Espresso Machine History: Two Centuries of Home Espresso
Coffee has become one of the most favored items for the Americans. Without a cup of coffee, a majority public cannot think of their days. With the popularity, the home espresso machine has also become a popular appliance in the kitchen. But How it all started, what is the espresso machine history in America?
Well, it all started a few centuries ago. And in the 19th centrally, the espresso has already become a huge business material in Europe and America. Along with the improvement of other kitchen appliances, like the kitchen sink, cookeries, kitchen faucets, the espresso machine has a gradual improvement from that time.
In the latter part of the century, people began to think about bringing the whole machine home. And that is when the small design came out in the market.
- 1 2 Centuries of Espresso Machine History
- 1.1 Early Steam-Pressure Brewers
- 1.2 Steam-Pressure Brewer with Separate Coffee Chamber
- 1.3 Efforts to Achieve Greater Brewing Pressure
- 1.4 Steam Pressure Brewers 1950s to the Present
- 1.5 Home Pump Machines of the 1980s and 1990s
2 Centuries of Espresso Machine History
We will discuss the history of espresso machine in two parts. One is the early steam pressure brewer system and the other is atomic stream pressure that has come after 1950. The later one is still functioned in the most coffee shop.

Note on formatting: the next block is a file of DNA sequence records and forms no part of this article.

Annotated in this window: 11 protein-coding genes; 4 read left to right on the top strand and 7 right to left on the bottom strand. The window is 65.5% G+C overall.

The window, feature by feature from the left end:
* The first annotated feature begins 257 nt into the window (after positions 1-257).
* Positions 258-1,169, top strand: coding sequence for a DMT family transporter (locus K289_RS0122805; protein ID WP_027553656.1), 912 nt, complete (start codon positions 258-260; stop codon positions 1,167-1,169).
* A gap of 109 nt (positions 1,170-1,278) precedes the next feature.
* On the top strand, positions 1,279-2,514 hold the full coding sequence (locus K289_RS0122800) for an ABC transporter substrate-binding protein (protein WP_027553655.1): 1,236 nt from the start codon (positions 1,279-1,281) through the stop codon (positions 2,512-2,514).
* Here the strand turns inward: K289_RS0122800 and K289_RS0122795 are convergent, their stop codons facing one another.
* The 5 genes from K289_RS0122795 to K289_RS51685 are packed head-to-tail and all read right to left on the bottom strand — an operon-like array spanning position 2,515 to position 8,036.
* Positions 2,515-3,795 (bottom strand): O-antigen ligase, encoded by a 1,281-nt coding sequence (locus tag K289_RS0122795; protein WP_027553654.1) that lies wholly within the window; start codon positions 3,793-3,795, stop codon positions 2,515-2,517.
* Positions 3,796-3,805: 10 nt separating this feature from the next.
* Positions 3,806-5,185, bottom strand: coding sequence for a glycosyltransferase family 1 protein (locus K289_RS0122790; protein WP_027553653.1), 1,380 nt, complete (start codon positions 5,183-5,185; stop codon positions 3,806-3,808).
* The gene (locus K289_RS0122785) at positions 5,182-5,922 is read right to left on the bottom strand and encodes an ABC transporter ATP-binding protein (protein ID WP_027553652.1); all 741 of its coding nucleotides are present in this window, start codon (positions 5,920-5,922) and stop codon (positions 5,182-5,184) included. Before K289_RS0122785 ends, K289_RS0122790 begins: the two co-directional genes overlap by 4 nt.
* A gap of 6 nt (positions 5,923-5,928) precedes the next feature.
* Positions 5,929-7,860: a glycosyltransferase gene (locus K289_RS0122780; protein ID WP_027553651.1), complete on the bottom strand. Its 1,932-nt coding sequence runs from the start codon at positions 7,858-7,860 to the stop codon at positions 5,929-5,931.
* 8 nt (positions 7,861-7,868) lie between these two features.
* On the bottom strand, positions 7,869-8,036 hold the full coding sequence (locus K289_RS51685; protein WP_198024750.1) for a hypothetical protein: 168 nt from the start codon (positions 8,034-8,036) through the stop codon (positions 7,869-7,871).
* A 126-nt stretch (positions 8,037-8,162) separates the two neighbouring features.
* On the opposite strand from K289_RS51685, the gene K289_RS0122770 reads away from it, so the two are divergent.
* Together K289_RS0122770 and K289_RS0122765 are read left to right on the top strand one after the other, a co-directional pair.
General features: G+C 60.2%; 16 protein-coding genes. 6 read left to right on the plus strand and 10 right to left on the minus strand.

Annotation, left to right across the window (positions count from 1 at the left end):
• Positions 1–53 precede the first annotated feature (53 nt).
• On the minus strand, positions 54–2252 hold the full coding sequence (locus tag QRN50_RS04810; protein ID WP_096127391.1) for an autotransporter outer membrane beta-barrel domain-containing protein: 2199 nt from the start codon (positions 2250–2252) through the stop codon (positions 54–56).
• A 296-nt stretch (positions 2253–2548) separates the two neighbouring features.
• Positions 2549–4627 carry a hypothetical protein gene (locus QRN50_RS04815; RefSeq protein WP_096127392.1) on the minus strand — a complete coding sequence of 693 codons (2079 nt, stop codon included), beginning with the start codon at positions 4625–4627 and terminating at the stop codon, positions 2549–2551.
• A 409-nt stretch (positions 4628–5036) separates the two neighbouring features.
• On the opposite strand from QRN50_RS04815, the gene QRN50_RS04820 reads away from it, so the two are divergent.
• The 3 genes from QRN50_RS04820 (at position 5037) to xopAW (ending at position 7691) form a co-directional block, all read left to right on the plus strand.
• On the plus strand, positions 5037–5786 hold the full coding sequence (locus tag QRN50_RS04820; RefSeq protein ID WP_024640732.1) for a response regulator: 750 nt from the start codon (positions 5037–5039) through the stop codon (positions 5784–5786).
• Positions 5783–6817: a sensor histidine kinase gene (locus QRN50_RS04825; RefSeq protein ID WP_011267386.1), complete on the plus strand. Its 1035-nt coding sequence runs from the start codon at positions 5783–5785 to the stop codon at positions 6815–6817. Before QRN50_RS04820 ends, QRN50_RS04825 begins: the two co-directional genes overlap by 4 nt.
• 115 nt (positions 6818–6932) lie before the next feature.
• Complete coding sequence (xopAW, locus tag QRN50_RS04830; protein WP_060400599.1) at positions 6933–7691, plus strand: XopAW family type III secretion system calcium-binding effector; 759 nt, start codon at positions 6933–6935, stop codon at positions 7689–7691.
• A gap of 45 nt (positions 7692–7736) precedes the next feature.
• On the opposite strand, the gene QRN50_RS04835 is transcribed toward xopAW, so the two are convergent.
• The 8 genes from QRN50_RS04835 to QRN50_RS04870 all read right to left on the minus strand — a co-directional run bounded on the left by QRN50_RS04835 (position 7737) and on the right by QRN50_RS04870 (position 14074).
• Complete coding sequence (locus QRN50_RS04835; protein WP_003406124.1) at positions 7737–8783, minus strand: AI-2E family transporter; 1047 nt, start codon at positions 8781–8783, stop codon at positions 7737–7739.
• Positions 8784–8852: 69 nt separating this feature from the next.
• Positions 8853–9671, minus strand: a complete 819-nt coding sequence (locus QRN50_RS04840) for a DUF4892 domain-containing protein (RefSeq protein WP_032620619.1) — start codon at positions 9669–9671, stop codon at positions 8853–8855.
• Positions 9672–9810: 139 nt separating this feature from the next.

Early Steam-Pressure Brewers
Italian Steam-Pressure Brewer is a design typical of many small tabletop brewing devices. These devices are manufactured in northern Italy throughout the late nineteenth and early twentieth centuries.
An alcohol lamp heated water in a sealed reservoir at the lower part of the device.
The pressure of steam trapped in the reservoir gradually forced the water up. The water then goes to a tube and through a bed of coffee. The brewed coffee exited from the top of the pot via the curved tube into a cup or container.
Steam-Pressure Brewer with Separate Coffee Chamber
In the later nineteenth century, steam-pressure designs appeared. The machine has separated the filter containing the coffee from the water-steam reservoir. This has been like this in order to avoid baking or burning the ground coffee.
Most of these devices presented a profile similar to this early twentieth-century design.
The water-steam reservoir is at the right. And the trapped steam pressure in the reservoir forced the water up and along the horizontal tube. The tube is at the top of the device. With the pressure down, the water comes through the coffee held in the filter chamber on the left.
This example, like many similar designs, incorporates an additional useful feature. The feature includes a valve controlling the flow of hot water from the reservoir to the filter. And all the way it is holding the coffee, which permitted the user to stop the brewing process at will.
In the illustration, the control valve appears as a small lever at the top of the reservoir.
Curiously, such a means to control the output of coffee. Also, the design was simple despite its successful incorporation in relatively early examples like this one.
Efforts to Achieve Greater Brewing Pressure
Compressed Air Pressure Brewer
In this device from the 1920s, the pressure of compressed air forced the brewing water through the ground coffee. Hot water was placed in the elevated central reservoir.